Wednesday, February 19, 2014


Good Morning,  53 degrees and rainy this morning.  Supposed to be in the 70's today.

Today in history A prize is inserted into a Crackerjacks box for the first time (1913)

Natalie made this poster for her 9th birthday and asked for donations for the cats!    HAPPY BIRTHDAY NATALIE!

This is what she got for the cats,  a Kuranda climber! 
 Plus a cash donation!!     Thank you so much Natalie!! 
That was so very kind of you!   You ROCK!!

Microchip your Pet

The prospect of losing a beloved pet is every pet parent's worst nightmare. But pets do go missing every day, and despite the best efforts of owners and local animal control, many of these pets are never reunited with their families.
If accidental losses weren't enough to be concerned about, a disturbing new trend of pets being stolen is cropping up in news reports this summer. The American Humane Association estimates that more than 10 million dogs and cats are lost or stolen in the U.S. every year. Some of these pets wind up for sale on local Craigslist boards and sadly, others are sometimes sold to medical laboratories, where they become unwitting test subjects in the name of science.
Protecting our pets from loss and theft is fairly simple, but hardly foolproof. As pet parents, we do everything we can to keep our furry friends out of harm's way, but there are times when even the most vigilant among us become distracted; furniture deliveries being a case in point. On warm August nights, it can be tempting to just open the back door and let our pets roam in the yard unsupervised. Or you may think, "What's the harm?" and tie Fido up to pop in a shop for an iced coffee. It only takes a split second for a thief to snatch your pet, and once he is gone, your best chance of recovering him may be his microchip.
Microchips are the only permanent method of pet identification, and not only are they extremely helpful in the event your pet is lost, but having your contact information linked to your pet's chip can help you prove rightful ownership in the event that your pet is stolen. 
Don't have your pet microchipped yet? Here's what you need to know:
• It is estimated that more than 94 percent of lost pets who have a microchip are successfully reunited with their families.
• Microchip scanning devices are available to all U.S. animal shelters and veterinary clinics. If you're not sure whether your pet is chipped, have him scanned.
• Injecting a microchip into your pet's back takes less than 10 seconds and is only as painful as a vaccination.
• Microchips are made of biocompatible silicon and encased in glass, and rejection and infection are rare.
This is what a microchip looks like next to a grain of rice

• The biggest reason microchips fail to reunite lost pets with their owners is that the owner information either was never registered or it wasn't current. Register your pet's contact information immediately when you get the new chip. If you already have a chipped pet and are unsure of your pet's microchip number or manufacturer (info you will need to update your contact details on the chip), take him to your local vet clinic or animal shelter to be scanned. Don't take any chances!
While microchips are the only permanent form of identification for your pet, there are some promising new options for pet identification that can work in tandem with a chip to make sure you always know the whereabouts of your best friend.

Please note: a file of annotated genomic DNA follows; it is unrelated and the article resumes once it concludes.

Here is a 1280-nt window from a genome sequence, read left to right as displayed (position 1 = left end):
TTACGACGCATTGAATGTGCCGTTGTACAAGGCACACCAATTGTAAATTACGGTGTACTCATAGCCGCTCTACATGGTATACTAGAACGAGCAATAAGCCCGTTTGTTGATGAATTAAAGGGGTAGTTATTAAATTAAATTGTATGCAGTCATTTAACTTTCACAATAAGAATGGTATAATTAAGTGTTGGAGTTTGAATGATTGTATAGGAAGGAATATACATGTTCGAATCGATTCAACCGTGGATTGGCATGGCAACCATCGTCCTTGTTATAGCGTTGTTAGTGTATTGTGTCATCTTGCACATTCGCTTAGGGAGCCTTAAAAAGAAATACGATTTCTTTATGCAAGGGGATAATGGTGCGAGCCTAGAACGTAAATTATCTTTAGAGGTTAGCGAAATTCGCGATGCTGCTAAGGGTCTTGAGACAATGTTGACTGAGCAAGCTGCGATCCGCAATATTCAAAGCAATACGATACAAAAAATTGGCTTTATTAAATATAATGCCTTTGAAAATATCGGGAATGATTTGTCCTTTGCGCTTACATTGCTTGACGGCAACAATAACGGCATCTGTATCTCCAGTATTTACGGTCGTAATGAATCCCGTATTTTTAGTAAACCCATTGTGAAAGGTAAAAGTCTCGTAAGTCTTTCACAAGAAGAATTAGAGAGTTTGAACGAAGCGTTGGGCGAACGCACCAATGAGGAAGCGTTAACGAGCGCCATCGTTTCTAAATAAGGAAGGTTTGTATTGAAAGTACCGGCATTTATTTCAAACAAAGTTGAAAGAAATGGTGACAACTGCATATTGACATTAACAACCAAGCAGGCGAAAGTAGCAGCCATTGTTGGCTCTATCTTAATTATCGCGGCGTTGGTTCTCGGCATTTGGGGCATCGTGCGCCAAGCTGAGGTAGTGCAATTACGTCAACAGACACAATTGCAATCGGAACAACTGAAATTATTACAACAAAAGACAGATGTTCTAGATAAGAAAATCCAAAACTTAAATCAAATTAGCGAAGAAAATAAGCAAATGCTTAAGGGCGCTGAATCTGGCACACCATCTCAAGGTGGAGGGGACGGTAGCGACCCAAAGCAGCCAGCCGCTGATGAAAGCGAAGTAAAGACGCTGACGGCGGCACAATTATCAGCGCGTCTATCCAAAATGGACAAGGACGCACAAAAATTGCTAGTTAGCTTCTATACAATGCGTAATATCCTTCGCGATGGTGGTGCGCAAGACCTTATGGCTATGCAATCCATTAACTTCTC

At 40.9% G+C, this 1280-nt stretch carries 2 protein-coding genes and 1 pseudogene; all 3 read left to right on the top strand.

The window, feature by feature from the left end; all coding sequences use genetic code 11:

GPS-enabled collars can help you find your lost pet using your smartphone. When your pet goes missing, you get a text message with the GPS coordinates of the collar. The message contains a link to the coordinates on a map, which you can open on your smartphone and use to start your search efforts. Some models even act as a virtual fence, sending you an SMS message when your pet leaves a predefined zone. In other words, as soon as your dog leaves the yard, you can be notified of his location. While the technology can be pricey (some models fetch close to $500), it can be well worth it for the extra peace of mind.


Thank you so much for all the wonderful gifts sent to the cats from our wish lists!

Thank you to Kristen Verdeaux for the beautiful catghan's  she hand made for the cats.   They are copies of the ones that she has made for Gwen Coopers cats over the years.  The Gold & white one is a copy of the official Prudence-Catgham she made for Gwen when Love Saves the Day was published.     If you would like her to make one for your cats,  you may email her at    She will donate $5. to BCR for each one ordered   :)

Thank you so much for the gifts,  often amazon does not tell us your names and they NEVER tell us contact information for you.  We deeply appreciate your generosity!

Scotty is guarding his box :)
Thank you Ingrid Moran for the Shark Steamer!
Thank you Mary White for the Kuranda climber!
Thank you Annie Scott for the gain laundry soap, food and toys!
Thank you unnamed for the toys!
Thank you unnamed for the bound, laundry soap, magic erasers and toys!
Thank you Maria Llambes for the food!
Thank you Kelly Barum for the food!
Thank you Harvey Martin and Easy for the food!
Thank you Erin Noe for the food!
Thank you unnamed for the toys!
Thank you Molly Drozda for the trash bags!!  (love the trench things  :)
Thank you Michael Townsley for the food!

Bless you all for your kindness!

Please help the blind cats win in TWO contests, both daily votes:
1. LARGE RESCUE Shelter, Blind Cat )
Thank you for helping the cats!! Please like & share